# Using the voltage from the following Galvanic cell, calculate #K_(sp)# for #Ag_2SO_4# (s)?

##
#Pb(s)|Pb^(2+)(1.8M)||Ag^(+)("satd "Ag_2SO_4)|Ag(s)#

#E_(cell)=0.83" V"#

##### 1 Answer

#K_(sp) = 1.03 xx 10^(-5)#

compared to the literature value of around

It looks like the point of this is to:

- Find
#E_(cell)^@# using reference values you should be given. - Use
#E_(cell)# to find#Q_c# for these concentrations, assuming that the silver sulfate precipitate is in equilibrium with its ions already. - Find
#K_(sp)# , knowing that saturated solutions satisfy the condition given in#(2)# .

You should be given:

#E_(red)^@("Pb"^(2+)->"Pb") = -"0.13 V"#

#E_(red)^@("Ag"^(+)->"Ag") = "0.80 V"#

Thus,

#E_(cell)^@ = "0.80 V" - (-"0.13 V") = "0.93 V"# .

The next thing is that we can set up

#"Pb"(s) + 2"Ag"^(+)(aq) -> "Pb"^(2+)(aq) + 2"Ag"(s)#

#Q_c = (["Pb"^(2+)])/(["Ag"^(+)]^2)#

#= ("1.8 M")/(["Ag"^(+)]^2)#

And now let's put that off to the side, and solve for it last. At **Nernst equation** again:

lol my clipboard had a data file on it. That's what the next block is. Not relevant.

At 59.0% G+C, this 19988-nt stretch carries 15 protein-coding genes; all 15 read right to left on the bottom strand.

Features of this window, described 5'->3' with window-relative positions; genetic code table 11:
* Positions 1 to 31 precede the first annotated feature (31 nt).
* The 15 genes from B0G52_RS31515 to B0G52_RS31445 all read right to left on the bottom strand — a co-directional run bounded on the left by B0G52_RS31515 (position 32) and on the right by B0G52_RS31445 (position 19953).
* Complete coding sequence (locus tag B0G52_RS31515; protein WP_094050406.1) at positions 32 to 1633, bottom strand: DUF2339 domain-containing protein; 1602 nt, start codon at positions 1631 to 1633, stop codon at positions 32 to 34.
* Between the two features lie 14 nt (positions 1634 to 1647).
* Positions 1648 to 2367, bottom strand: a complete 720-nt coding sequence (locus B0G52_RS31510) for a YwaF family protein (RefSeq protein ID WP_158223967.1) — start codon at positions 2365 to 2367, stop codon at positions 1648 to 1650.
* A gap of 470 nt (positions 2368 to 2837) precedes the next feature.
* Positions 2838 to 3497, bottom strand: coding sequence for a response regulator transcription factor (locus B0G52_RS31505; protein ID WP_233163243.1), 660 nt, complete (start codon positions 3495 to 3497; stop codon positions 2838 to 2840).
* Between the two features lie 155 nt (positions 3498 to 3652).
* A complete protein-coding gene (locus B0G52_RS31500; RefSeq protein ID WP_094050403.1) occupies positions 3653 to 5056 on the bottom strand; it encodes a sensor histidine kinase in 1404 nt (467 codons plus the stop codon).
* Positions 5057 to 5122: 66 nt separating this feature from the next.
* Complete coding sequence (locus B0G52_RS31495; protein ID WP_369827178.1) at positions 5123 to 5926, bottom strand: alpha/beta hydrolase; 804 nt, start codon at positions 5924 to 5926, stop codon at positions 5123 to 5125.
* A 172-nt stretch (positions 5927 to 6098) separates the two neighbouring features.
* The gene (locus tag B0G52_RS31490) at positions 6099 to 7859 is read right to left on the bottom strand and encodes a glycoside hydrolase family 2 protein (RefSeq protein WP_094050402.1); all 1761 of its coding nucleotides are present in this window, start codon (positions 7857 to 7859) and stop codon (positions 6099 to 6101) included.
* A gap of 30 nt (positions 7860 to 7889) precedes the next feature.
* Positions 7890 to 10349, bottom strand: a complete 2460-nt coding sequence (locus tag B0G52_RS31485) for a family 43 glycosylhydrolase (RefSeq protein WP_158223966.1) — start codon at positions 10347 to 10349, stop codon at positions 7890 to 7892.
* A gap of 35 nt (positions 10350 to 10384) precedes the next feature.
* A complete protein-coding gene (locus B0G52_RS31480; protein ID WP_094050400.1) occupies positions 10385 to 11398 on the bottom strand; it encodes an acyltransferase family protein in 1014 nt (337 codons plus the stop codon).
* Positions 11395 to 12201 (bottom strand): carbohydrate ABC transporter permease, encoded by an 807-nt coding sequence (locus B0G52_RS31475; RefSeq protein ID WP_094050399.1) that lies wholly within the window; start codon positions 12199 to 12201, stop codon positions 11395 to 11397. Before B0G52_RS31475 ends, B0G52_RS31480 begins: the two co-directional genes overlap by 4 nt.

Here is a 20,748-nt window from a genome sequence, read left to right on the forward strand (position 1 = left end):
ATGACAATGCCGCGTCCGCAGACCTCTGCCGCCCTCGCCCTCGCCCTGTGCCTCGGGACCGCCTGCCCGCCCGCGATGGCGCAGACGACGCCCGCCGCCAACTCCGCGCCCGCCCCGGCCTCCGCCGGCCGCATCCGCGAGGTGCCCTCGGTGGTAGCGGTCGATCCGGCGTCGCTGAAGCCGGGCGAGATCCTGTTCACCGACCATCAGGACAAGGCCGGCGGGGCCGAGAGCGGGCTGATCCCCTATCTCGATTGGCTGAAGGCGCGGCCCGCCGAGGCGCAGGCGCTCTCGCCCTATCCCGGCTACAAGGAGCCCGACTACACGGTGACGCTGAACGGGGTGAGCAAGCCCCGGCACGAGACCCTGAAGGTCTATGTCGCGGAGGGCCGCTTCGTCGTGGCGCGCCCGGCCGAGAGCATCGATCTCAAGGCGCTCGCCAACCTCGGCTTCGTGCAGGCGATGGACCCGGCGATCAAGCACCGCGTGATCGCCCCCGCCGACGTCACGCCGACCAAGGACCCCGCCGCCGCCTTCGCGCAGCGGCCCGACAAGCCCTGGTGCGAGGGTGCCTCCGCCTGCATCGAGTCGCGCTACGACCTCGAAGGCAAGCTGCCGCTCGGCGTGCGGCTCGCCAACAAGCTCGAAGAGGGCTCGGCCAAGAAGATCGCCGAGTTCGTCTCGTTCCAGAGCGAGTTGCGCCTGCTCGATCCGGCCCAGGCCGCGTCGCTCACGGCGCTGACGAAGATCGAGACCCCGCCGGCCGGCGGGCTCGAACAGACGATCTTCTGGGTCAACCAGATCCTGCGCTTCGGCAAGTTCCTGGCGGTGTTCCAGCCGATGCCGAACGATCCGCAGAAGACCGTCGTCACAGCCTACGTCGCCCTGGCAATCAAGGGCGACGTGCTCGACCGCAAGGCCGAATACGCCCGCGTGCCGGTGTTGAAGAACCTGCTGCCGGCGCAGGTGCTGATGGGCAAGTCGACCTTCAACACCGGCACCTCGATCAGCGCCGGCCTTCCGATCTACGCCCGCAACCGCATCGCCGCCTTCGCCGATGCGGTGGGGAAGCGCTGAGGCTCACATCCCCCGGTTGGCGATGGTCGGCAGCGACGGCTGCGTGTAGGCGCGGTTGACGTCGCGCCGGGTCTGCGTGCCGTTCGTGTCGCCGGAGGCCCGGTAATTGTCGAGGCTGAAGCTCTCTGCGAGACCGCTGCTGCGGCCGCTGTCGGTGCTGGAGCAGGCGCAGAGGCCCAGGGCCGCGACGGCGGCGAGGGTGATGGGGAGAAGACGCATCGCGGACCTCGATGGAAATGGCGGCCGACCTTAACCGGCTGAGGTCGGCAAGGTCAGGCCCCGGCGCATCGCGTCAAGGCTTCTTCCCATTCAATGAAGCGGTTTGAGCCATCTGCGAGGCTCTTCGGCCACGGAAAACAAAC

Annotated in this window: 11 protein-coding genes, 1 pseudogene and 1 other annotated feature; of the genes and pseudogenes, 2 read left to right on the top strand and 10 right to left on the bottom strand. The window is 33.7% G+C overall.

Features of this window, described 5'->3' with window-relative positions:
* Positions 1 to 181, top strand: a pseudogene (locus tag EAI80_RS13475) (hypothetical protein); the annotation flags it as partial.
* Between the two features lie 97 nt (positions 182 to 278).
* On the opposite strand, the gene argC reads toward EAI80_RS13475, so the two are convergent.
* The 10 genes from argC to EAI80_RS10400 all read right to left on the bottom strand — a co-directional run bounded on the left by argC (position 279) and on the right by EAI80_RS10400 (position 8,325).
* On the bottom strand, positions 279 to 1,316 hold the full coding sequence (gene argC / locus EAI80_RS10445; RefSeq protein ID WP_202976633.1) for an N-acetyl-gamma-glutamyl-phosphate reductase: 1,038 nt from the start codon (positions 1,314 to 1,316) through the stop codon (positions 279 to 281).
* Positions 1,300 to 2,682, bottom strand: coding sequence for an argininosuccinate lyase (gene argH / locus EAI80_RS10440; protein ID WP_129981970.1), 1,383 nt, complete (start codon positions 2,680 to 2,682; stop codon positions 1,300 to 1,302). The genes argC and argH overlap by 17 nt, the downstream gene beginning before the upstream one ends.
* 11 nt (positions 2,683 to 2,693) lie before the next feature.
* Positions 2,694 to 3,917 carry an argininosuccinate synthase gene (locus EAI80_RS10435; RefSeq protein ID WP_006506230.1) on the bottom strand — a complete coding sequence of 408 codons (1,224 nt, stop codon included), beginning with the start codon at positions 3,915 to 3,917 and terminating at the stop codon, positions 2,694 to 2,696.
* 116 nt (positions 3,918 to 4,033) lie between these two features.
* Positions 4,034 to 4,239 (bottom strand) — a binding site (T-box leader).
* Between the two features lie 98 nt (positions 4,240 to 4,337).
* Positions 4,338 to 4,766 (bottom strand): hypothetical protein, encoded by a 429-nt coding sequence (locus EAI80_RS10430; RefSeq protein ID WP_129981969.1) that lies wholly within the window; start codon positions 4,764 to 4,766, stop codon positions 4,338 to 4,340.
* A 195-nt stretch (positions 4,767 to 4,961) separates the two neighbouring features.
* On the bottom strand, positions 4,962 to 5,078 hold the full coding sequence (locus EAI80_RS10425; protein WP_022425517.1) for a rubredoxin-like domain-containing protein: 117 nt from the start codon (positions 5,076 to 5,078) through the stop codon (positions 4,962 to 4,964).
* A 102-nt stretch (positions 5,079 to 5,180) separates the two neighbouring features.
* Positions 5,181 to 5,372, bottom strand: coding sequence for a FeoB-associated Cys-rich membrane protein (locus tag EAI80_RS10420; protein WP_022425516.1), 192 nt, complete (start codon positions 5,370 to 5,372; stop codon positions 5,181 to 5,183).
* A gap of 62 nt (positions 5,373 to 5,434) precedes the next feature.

#E_(cell) = E_(cell)^@ - ("0.0592 V")/n log Q_c#

Now we solve algebraically for an expression for

#"0.0592 V"/nlog Q_c = E_(cell)^@ - E_(cell)#

For now,

#=> log Q_c = n/"0.0592 V"(E_(cell)^@ - E_(cell))#

#" "" "" "" "= ("2 mol e"^(-)/"1 mol atoms")/("0.0592 V") cdot ("0.93 V" - "0.83 V")#

#" "" "" "" "= 3.38#

Therefore,

#Q_c = 10^(3.38) = 2390#

Lastly, we can solve for

#"2390 M"^(-1) = ("1.8 M")/(["Ag"^(+)]^2)#

#["Ag"^(+)] = sqrt("1.8 M"/("2390 M"^(-1))) = "0.0274 M"#

**Two** silver cations and **one** sulfate anion are in the equilibrium:

#"Ag"_2"SO"_4(s) rightleftharpoons 2"Ag"^(+)(aq) + "SO"_4^(2-)(aq)#

Due to the coefficients above, it must be recognized that:

#ul(["Ag"^(2+)] = 2["SO"_4^(2-)])#

From this, we find the

#color(blue)(K_(sp)) = ["Ag"^(+)]^2["SO"_4^(2-)]#

#= ("0.0274 M")^2("0.0274 M"/2)#

#= color(blue)(1.03 xx 10^(-5))#

This is not that far off from the actual one, yay! The actual value should have been